AxBC: Reflections on Our Second Cohort
Last week we concluded our second cohort of AxBC.
The first cohort was an MVP. This cohort benefited greatly from all our learnings from the last go-around. Here are my main takeaways:
Behavior change at the product level is often thought of as “stuff that happens in apps,” whereas the reality is that it applies very broadly, including to companies building products involving hardware or materials.
Our cohort had a diverse mix of business models and sectors, and while behavior change concepts are sometimes most readily applied to software, we were happy to find that nearly all our participants were able to find applicable insights and value in the course content.
We just have to start getting really precise about the behavior we want to change.
In the second module, one of the key exercises is a “behavior work-back,” where participants get really in the weeds with the chain of behaviors they are hoping to produce. For example, a budgeting app is not trying to get you to “manage your money,” they’re trying to get you to, enter the app, click on the budget tab, check your “Food” category, decide whether you need to add to the allocated amount, and send a request to your bank if so.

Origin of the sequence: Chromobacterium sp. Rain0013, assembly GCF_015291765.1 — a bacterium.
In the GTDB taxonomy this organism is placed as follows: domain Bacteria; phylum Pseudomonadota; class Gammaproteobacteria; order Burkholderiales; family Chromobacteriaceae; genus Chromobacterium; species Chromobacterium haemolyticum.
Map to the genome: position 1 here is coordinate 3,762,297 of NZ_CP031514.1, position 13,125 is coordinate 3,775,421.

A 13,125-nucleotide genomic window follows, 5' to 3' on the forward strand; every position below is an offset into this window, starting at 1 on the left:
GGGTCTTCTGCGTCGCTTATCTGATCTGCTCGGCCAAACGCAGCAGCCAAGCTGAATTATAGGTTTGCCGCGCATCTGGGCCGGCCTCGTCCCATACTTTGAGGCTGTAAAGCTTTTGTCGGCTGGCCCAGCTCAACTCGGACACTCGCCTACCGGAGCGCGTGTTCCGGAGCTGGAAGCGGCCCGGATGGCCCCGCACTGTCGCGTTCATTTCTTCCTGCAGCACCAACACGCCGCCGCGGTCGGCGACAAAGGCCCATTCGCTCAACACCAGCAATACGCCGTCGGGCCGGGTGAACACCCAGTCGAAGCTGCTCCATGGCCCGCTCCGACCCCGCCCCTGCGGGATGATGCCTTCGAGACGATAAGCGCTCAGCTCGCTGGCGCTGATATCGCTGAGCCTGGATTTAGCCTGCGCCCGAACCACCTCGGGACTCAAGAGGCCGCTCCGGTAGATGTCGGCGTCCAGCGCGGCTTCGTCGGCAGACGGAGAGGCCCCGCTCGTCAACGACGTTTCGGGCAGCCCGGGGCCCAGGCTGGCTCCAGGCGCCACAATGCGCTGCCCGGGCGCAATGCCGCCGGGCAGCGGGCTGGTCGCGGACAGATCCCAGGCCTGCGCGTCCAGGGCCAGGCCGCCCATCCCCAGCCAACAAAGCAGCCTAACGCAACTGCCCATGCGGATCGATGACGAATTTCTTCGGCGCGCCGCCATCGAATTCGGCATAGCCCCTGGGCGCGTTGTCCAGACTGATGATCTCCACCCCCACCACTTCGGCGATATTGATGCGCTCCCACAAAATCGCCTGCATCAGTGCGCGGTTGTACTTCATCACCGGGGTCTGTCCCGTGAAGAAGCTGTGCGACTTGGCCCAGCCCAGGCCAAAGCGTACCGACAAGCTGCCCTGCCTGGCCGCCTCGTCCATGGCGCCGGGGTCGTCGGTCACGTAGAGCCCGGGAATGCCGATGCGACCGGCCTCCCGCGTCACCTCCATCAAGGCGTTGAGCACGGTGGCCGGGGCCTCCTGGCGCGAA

This level of precision is really crucial for all of us, and especially so in the climate space. We can’t just say we want people to “take climate action”—it’s too vague and amorphous. We have to say, “we want climate action and that means using your car 25% less, which means getting your bike out of the garage, pumping up the tires, and riding it to work two days a week.”
There’s a great quote from Daniel Kahneman that we used in the course materials: “Thinking is to humans as swimming is to cats; they can do it but they’d prefer not to.” Precision really helps with this aversion.
This is a universal issue -- developed and developing markets -- but interventions have cultural context and may be quite different in different countries.
We were lucky enough to have participants from four continents in this cohort. A lot of our human behavior is rooted in neurobiology, and thus shared by all of us across the globe.
But social norms and country-specific infrastructure also play a huge role in our behavior, and that’s important to keep in mind when designing behavioral interventions. Returning to that biking example, in some parts of the world, biking can be quite dangerous, while in others there is established infrastructure and culture that supports bicycle use. That means that people might be hesitant to use bicycles for different reasons in these different areas, and so interventions might address different challenges.
We’re very proud of how this cohort turned out and excited for what’s next!
If you’re a product leader or CEO of a planet-focused company and any of this sounds interesting to you, we’d invite you to complete our “pre-application form,” and we’ll reach out with more information when we gear up for the next cohort.